Director – Robert Stevenson, Screenplay – Don DaGradi & Bill Walsh, Based on the Novel by Ben Stahl, Photography – Edward Colman, Music – Robert F. Brunner, Optical Effects – Eustace Lycett, Mechanical Effects – Robert A. Mattey. Production Company – Disney
Peter Ustinov (Captain Blackbeard), Dean Jones (Steve Walker), Suzanne Pleshette (Professor JoAnne Baker), Joby Baker (Silky Seymour), Elsa Lanchester (Emily Stowecroft), Richard Deacon (Dean Wheaton), Michael Conrad (Virgil ‘Pinetop’ Purvis)
Steve Walker takes up position as track and field coach at Godolphin College. Both the college and the inn where Steve stays are under threat from mobster Silky Seymour who wants to tear them down to build a casino. Steve manages to accidentally invoke the ghost of the notorious pirate Captain Blackbeard with a spell found in an antique bedwarmer at the inn. Only able to be seen by Steve, the cantankerous Blackbeard causes havoc. Blackbeard’s invisibility also proves the secret to turning Godolphin’s useless track team around and in winning enough money on Seymour’s betting tables to save the college.
Disney’s live-action division reached an inspired comic height in the early 1960s beginning with The Absent-Minded Professor (1961). This success was quickly copied and turned into a limited slapstick formula. By the time of Blackbeard’s Ghost, this formula had become very routine – as in The Absent-Minded Professor, an ailing college is at siege from an unscrupulous villain and the success of the college is dependent on some fantastic aid or invention in the sports arena, while everything comes accompanied by much noisy slapstick chaos. The slapstick scenes at the race track have a silliness that touches some of the highs of the good live-action Disney films but the roulette sequences are unimaginative, while the scenes with the invisible Peter Ustinov knocking out hoods as Dean Jones and Suzanne Pleshette point their fingers is only silly.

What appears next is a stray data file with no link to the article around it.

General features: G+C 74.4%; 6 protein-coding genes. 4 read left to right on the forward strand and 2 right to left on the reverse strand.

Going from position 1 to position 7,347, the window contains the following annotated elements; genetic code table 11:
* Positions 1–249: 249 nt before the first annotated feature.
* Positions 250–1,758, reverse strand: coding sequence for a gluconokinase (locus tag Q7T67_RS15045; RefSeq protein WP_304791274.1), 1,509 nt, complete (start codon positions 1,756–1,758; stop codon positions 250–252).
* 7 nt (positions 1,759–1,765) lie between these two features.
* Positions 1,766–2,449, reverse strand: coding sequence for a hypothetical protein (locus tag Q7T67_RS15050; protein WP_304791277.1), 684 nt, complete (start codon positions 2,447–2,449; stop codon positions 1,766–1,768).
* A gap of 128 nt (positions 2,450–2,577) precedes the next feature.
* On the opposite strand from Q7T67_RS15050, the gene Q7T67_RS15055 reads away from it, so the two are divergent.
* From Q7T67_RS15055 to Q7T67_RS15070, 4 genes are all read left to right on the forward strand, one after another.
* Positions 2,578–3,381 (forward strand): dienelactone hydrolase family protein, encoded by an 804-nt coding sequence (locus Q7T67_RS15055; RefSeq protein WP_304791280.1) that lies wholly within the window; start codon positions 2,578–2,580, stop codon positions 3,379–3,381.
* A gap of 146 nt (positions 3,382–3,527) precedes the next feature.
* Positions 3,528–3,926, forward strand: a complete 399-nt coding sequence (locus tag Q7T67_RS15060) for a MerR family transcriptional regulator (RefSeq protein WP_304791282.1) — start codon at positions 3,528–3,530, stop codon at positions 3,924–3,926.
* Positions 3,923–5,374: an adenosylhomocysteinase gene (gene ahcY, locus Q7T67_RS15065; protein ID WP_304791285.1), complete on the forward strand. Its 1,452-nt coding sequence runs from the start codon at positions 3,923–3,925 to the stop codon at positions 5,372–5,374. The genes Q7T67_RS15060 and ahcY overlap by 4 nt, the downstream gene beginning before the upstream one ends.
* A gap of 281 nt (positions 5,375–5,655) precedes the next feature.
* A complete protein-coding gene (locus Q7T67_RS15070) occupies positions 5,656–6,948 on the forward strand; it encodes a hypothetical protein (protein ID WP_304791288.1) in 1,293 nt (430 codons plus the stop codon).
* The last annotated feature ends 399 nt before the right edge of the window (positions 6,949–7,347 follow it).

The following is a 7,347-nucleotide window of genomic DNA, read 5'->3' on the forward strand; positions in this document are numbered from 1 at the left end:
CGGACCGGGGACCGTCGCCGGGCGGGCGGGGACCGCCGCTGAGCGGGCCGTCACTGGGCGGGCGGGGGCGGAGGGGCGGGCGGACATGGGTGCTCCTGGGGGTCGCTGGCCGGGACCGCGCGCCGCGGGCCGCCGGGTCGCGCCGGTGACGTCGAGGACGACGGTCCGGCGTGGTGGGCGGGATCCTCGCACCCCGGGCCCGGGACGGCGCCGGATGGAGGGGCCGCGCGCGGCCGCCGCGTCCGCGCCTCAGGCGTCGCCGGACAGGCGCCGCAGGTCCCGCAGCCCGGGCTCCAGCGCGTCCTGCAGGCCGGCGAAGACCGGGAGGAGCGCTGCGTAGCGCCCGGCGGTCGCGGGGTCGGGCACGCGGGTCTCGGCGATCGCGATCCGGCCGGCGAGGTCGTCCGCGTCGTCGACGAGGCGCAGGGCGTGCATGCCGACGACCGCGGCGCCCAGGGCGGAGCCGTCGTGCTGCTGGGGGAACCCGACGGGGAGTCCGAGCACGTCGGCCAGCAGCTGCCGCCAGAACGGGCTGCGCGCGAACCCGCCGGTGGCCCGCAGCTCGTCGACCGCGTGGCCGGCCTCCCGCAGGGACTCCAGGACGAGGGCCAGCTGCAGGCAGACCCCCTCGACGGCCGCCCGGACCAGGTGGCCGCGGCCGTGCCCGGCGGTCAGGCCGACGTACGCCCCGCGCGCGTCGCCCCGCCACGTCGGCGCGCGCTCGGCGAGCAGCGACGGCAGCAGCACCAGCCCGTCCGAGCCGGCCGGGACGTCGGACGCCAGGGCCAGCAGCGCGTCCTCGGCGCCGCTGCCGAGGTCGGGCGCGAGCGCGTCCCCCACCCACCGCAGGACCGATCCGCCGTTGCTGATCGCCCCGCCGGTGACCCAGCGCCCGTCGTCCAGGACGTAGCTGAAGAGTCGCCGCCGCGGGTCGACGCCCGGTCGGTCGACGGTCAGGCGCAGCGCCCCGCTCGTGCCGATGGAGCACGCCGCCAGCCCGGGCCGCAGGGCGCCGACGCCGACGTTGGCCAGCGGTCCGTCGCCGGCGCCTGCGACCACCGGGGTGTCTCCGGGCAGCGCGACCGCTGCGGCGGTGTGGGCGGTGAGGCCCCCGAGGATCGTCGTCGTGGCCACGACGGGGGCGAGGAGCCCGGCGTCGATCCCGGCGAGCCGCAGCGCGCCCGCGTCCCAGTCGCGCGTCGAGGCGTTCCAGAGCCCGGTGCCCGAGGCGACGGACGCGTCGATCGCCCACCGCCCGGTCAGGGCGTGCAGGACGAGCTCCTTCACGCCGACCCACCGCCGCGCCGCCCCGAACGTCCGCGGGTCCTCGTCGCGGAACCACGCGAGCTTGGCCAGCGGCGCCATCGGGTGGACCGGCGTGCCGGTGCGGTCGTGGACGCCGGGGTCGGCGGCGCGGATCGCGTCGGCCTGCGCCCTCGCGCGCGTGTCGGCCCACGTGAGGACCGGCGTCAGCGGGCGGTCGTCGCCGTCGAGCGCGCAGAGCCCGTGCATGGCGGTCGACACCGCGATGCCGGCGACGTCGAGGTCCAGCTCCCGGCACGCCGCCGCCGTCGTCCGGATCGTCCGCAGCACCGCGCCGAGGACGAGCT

What could have united Blackbeard’s Ghost and made it work would have been a strong central performance but instead Peter Ustinov takes the role to buffoonish heights. Notedly this is the Disney version of a pirate – not a murderer, a thief or a rapist, as was the real Blackbeard, Edward Teach, but a cuddly and roly-poly figure, a curmudgeon who reveals a heart of gold. The most villainous this Blackbeard gets is demonstrating a liking for rum. For a two hundred year old pirate, Blackbeard also demonstrates remarkably little surprise (that is to say none at all) at the modern world.
British director Robert Stevenson made a number of other films for Disney that include Disney include Darby O’Gill and the Little People (1959), The Absent-Minded Professor (1961), In Search of the Castaways (1962), The Misadventures of Merlin Jones (1963), Son of Flubber (1963), Mary Poppins (1964), The Monkey’s Uncle (1965), The Gnome-Mobile (1967), The Love Bug (1969), Bedknobs and Broomsticks (1971), Herbie Rides Again (1974), The Island at the Top of the World (1974) and The Shaggy D.A. (1976). Before moving to Hollywood, Stevenson also made the Boris Karloff mad scientist film The Man Who Changed His Mind (1936) and the sf film Non Stop New York (1937).